Wind power plants require careful planning

Operating a wind power plant is more complex than simply erecting wind turbines in a windy area. Wind power plant owners must carefully plan where to position wind turbines. It is important to consider how fast and how often the wind blows at the site.

Map of U.S. wind resources
Map of wind resources in U.S.
Click to enlarge »

Source: National Renewable Energy Laboratory, U.S. Department of Energy (public domain)

Wind turbines in the ocean
Picture of wind turbines in the ocean.

Source: Stock photography (copyrighted)

Wind speed typically increases with altitude and increases over open areas without windbreaks. Good sites for wind turbines include the tops of smooth, rounded hills, open plains or shorelines, and mountain gaps that funnel and intensify wind.

Wind speeds are not the same across the country

Wind speeds vary throughout the United States. Wind speeds also vary throughout the day and from season to season. In Tehachapi, California, the wind blows more frequently from April through October than it does in the winter. This is a result of the extreme heat of the Mojave Desert during the summer months. The hot air over the desert rises, and the cooler, denser air above the Pacific Ocean rushes through the Tehachapi mountain pass to take its place. In a state like Montana, the wind blows more frequently during the winter.

Fortunately, the seasonal variations in California and Montana match the electricity demands of the regions. In California, people use more electricity during the summer for air conditioners. In Montana, people use more electricity during the winter.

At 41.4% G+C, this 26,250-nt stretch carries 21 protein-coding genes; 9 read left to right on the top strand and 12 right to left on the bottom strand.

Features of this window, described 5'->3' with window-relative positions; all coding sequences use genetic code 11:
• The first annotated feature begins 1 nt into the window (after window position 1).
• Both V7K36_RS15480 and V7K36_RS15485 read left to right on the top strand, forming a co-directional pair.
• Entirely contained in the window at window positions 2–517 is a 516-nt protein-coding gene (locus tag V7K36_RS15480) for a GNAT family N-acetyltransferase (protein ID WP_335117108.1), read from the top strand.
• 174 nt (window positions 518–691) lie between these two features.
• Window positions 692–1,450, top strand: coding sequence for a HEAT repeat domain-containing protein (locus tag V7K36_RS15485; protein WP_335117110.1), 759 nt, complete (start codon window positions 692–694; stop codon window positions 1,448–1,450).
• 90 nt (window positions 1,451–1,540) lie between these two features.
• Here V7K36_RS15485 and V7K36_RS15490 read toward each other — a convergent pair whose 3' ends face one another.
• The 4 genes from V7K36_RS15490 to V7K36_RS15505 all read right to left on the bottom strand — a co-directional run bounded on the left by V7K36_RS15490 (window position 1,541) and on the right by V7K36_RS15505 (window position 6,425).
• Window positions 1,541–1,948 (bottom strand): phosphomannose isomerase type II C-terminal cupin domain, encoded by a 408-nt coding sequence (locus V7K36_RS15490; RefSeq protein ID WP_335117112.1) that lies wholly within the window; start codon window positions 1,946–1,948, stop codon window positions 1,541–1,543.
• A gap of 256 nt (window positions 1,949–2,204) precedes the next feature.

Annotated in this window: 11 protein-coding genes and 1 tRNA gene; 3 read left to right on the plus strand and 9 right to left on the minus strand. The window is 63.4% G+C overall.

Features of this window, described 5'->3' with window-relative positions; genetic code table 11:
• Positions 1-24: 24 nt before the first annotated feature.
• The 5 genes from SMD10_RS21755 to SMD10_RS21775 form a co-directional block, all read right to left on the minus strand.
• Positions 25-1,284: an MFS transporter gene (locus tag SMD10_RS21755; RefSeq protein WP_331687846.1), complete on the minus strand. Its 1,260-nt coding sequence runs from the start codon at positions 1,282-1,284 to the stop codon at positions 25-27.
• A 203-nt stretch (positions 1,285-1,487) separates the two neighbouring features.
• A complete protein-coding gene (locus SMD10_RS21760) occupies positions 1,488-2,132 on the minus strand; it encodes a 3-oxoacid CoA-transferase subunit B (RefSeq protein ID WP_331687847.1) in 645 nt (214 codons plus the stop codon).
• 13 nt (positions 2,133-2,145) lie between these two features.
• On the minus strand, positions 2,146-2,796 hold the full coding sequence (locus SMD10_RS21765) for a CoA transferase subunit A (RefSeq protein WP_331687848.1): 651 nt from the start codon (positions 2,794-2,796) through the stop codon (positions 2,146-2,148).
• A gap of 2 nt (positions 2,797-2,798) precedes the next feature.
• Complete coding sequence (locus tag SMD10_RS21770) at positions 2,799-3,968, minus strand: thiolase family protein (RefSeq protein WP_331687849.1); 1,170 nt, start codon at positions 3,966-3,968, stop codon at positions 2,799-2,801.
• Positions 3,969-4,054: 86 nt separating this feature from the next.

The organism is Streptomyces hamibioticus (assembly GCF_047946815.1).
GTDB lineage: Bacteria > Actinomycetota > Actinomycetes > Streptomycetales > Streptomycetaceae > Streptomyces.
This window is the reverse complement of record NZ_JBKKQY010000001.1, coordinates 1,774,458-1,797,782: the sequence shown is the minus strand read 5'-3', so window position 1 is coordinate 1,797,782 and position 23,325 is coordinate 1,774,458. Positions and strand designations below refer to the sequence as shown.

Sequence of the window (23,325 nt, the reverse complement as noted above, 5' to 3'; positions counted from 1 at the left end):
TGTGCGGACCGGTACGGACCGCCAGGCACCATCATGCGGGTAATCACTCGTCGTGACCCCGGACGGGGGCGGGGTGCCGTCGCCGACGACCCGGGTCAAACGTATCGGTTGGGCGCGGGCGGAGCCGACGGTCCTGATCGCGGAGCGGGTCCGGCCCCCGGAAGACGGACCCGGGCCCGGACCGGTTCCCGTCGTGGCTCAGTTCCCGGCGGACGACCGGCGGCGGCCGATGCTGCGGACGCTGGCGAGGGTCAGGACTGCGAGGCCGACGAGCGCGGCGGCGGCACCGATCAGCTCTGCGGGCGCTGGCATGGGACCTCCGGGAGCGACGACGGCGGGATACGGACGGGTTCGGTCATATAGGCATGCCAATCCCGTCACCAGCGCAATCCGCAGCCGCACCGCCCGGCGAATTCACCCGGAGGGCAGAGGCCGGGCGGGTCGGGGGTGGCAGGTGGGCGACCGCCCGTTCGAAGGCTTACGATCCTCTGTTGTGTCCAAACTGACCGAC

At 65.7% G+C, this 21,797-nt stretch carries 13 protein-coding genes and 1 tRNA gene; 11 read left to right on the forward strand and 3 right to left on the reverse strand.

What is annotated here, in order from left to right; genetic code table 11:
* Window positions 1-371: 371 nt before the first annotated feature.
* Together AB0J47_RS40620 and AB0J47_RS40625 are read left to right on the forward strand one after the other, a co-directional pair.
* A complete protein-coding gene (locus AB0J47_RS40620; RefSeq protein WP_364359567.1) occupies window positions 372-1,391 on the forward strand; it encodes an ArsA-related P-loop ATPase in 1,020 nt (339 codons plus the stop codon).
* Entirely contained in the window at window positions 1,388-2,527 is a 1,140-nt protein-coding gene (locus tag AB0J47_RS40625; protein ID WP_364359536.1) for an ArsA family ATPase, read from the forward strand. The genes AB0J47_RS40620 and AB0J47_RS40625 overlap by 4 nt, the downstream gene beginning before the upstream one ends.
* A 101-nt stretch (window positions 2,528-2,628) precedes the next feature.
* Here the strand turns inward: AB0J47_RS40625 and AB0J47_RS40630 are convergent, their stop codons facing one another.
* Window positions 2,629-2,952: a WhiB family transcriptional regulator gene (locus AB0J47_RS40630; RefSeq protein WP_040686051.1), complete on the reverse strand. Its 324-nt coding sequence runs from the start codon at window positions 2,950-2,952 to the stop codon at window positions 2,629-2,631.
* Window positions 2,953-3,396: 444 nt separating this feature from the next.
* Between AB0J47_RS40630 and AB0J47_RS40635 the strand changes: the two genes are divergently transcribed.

Locations of major wind power projects

Wind power projects with one or more large wind turbines were located in 39 states in 2014. The five states with the largest generation of electricity from wind in 2014 were Texas, Iowa, California, Oklahoma, and Kansas.

International wind power

Most of the wind power plants in the world are located in Europe and in the United States where government programs have helped support wind power development. However, China increased wind electricity generation from about 6 billion kilowatthours (kWh) in 2007 to 96 billion kWh in 2012 to become the second-largest producer of wind electricity in the world. The United States led the world in wind power generation in 2012, followed by China, Germany, Spain, and India.

Offshore wind power

There is potential for significant electricity generation from wind energy in the waters off the coasts of the United States, and there are plans for several offshore wind projects in New England. There are many off-shore wind energy projects operating in Europe.